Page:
In Africa, as the count of offshore oil and gas blocks that are getting depleted continues to rise, some producing countries are opting to invest in seismic data to enable identification and demarcation of new blocks while at the same deploying more high end technology, though expensive, in extracting the hydrocarbons from the maturing shallow and deepwater assets.
With the help of seasoned data collectors, several African countries are obtaining a more accurate picture of their offshore subsurface structure, which they in turn are using to woo more oil and gas explorers and producers, as is happening in the Republic of Congo (Brazzaville).
Even as 2019 comes to a close, the country’s national oil company Societe Nationale des Petroles du Congo (SNPC) in partnership with global marine geophysical company, Petroleum Geo-Services (PGS), have completed a major project involving the reprocessing of large volume of seismic data within the offshore area of the Congo coastal basin that is essential in the success of the country’s latest block licensing round.
SNPC and PGS say the project has enabled the production of a single merged dataset, Congo MegaSurveyPlus, through the use of a modern reprocessing flow that has resulted in significant upgrading of previous regional coverage at a time when the country is proceeding with second licensing bid for nearly 18 offshore and onshore blocks.
“The imaging results are striking and have revitalized the entire basin area with an improved and consistent regional geological perspective,” said PGS early this week.
According to PGS, which recently predicted an increase in offshore and onshore exploration and production spending, the reprocessed 3D dataset for Congo “is tied to wells, to allow a regional interpretation and identification of prospects, plays and migration paths, reducing the technical risks of Congo Shelf exploration.”
PGS said the Congo MegaSurveyPlus “comprises 12 original 3D surveys, all reprocessed from field data using the latest broadband processing techniques, to deliver PSDM and prestack volumes and clearer images.”
“Increased bandwidth and signal fidelity ensure better velocity models and final images that are more reliable,” it added.
For Congo, the MegaSurveyPlus is critical in the ongoing drive to attract increased investment in its offshore and onshore blocks.
Last year the Ministry of Hydrocarbons unveiled the Congo License Round Phase II 2018/2019 that involves five blocks in the shallow offshore, five blocks in the deep and ultra-deep offshore. The bidding also entails three onshore blocks in the Coastal Basin and five onshore blocks in the Cuvette Basin.
Although the licensing round was launched at a time when the global economic situation was still volatile with many oil and gas explorers and producers rethinking their upstream investment strategies, Congo is optimistic its current momentum to develop the mining sector “to ensure the renewal of our reserves of liquid and gaseous hydrocarbons.”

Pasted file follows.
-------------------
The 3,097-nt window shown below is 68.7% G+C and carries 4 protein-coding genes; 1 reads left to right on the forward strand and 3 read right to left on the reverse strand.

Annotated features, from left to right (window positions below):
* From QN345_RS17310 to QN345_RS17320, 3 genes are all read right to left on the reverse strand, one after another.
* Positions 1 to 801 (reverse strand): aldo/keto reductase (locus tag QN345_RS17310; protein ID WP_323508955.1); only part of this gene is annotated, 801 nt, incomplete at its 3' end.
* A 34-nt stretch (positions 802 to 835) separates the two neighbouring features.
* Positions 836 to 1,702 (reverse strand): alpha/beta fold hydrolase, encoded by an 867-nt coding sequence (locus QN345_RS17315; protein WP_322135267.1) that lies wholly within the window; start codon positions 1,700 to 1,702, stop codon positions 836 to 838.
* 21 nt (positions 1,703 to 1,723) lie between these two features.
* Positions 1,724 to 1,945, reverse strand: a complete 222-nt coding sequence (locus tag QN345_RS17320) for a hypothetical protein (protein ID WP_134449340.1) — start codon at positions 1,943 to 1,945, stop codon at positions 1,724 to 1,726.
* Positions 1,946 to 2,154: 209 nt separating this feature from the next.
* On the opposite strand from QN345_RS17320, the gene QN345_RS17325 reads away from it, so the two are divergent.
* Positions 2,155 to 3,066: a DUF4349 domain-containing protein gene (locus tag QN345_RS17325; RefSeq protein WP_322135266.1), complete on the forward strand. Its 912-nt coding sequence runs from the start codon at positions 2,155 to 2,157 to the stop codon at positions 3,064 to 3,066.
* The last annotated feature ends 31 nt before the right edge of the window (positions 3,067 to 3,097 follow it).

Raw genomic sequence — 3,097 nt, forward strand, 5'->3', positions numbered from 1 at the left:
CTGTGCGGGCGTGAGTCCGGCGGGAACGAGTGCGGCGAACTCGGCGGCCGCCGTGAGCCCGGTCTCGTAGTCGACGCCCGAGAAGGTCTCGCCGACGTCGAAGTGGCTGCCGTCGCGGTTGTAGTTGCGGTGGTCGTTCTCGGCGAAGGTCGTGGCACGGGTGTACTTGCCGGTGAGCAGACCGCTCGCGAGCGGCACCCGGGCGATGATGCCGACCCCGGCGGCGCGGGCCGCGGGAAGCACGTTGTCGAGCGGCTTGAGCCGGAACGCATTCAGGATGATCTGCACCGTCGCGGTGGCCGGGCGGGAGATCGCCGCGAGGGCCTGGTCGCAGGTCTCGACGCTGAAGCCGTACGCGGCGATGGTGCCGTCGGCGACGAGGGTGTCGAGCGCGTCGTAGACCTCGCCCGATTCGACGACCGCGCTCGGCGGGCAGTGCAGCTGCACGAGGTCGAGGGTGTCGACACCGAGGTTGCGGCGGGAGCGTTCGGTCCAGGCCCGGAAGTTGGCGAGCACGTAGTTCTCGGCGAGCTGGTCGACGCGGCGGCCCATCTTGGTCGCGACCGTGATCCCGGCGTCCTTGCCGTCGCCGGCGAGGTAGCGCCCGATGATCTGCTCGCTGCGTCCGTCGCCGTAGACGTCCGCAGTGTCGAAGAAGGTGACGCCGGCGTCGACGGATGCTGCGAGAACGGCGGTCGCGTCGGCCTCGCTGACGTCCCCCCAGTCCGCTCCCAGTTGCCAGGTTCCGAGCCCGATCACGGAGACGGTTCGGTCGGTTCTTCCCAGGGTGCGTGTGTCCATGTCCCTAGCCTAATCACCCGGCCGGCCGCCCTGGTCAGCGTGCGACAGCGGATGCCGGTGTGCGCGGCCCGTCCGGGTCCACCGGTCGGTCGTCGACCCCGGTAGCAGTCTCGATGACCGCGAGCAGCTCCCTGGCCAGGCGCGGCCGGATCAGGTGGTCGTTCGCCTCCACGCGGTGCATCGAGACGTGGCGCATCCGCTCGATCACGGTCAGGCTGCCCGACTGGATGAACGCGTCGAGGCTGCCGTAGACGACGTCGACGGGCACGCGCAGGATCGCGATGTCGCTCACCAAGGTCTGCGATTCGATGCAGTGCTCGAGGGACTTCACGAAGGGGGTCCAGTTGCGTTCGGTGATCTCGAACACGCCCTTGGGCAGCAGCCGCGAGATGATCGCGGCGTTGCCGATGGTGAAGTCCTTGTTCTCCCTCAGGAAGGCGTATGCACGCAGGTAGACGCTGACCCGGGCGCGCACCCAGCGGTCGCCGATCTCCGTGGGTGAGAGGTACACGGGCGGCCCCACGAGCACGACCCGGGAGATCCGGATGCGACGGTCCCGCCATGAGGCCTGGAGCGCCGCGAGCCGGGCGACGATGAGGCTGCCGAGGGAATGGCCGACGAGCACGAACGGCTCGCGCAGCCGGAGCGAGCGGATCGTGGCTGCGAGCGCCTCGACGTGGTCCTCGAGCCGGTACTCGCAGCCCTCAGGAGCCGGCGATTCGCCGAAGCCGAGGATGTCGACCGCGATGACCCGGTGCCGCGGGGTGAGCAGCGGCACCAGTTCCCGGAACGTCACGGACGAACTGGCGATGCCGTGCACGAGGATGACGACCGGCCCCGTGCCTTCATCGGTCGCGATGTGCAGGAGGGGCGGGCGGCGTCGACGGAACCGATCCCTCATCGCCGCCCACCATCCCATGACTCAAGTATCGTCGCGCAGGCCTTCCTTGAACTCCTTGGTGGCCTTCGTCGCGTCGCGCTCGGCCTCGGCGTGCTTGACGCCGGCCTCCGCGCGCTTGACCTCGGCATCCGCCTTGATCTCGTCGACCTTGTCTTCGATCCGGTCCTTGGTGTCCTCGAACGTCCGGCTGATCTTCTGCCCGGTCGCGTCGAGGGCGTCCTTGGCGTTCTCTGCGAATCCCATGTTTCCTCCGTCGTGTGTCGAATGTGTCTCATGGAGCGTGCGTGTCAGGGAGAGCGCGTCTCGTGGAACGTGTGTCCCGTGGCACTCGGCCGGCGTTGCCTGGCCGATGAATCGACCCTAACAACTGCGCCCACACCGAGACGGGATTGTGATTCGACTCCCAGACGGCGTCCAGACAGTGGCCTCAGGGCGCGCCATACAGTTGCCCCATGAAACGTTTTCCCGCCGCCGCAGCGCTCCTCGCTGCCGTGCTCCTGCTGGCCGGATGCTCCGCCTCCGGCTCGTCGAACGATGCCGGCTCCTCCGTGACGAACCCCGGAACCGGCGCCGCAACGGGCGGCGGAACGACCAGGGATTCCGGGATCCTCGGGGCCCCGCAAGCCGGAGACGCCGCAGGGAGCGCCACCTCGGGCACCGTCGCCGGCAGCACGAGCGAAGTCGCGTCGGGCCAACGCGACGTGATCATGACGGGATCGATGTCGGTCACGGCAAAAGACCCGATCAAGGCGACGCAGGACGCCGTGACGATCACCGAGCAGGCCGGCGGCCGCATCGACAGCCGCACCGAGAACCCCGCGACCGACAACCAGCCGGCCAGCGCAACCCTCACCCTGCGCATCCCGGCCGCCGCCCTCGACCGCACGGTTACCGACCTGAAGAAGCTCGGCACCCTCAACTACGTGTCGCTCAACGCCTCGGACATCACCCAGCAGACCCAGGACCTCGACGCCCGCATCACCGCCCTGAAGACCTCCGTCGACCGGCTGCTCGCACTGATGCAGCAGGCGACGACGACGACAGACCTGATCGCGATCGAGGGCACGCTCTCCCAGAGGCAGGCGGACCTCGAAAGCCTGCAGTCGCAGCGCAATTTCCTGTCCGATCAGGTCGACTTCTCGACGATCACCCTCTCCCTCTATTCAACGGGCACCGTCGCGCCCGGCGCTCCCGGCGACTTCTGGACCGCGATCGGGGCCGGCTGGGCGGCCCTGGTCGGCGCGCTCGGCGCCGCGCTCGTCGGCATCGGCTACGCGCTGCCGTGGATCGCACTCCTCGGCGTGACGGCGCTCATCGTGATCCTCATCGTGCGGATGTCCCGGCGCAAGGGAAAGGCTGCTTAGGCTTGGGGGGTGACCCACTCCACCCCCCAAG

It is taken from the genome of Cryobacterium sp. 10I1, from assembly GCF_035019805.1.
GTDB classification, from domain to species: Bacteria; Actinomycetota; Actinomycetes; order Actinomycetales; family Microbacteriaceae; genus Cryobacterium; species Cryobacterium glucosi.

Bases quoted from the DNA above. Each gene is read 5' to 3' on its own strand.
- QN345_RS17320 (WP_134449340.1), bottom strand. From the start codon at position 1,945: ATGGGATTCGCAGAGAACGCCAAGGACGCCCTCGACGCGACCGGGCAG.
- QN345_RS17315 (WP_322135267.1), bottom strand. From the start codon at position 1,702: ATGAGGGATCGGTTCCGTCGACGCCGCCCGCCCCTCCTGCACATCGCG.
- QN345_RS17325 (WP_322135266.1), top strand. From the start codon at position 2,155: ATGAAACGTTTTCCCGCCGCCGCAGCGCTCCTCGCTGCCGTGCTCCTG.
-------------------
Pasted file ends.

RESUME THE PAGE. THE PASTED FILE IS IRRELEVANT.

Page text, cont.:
Acquisition of additional data and a successful licensing round provides an opportunity for Congo, with an estimated 1.6 billion barrels of proved crude oil reserves, to address the recent oil production declines and which the U.S. Energy Information Administration (EIA) says would continue in the short term “despite the addition of new fields over the past few years.”
“The decline is attributed to maturing fields and a slowdown in field development,” says EIA.
Meanwhile, going into 2020 Congo SNPC and PGS are planning new acquisitions of MC3D survey on the country’s Shelf area, “to provide extensive new seismic data coverage over this highly prospective and producing area.”
"The new data will enhance pre-salt imaging and improve our knowledge of the postsalt opportunities, unlocking plays and prospects not imaged fully by the existing data," says Christine Roche, NV Manager Africa at PGS.
Congo’s emphasis on more accurate and reliable offshore data to support upstream investments comes at a time when global market for seismic services by players such as PGS is expected to grow.
According to PGS there is an emerging trend of “a continuing recovery of the marine seismic market fundamentals.”
“Contract seismic is the activity currently benefiting the most from the improvement, driven by more 4D acquisition and generally higher demand for new proprietary seismic data,” it said.
And with the new data model provided by SNPC and PGS, there is optimism the country’s second licensing round would, as Minister Tchikaya said previously, “offer interesting opportunities for the international oil and gas industry, permitting them to take strategic positions in areas of the Republic of Congo with a significant proven potential for hydrocarbons.”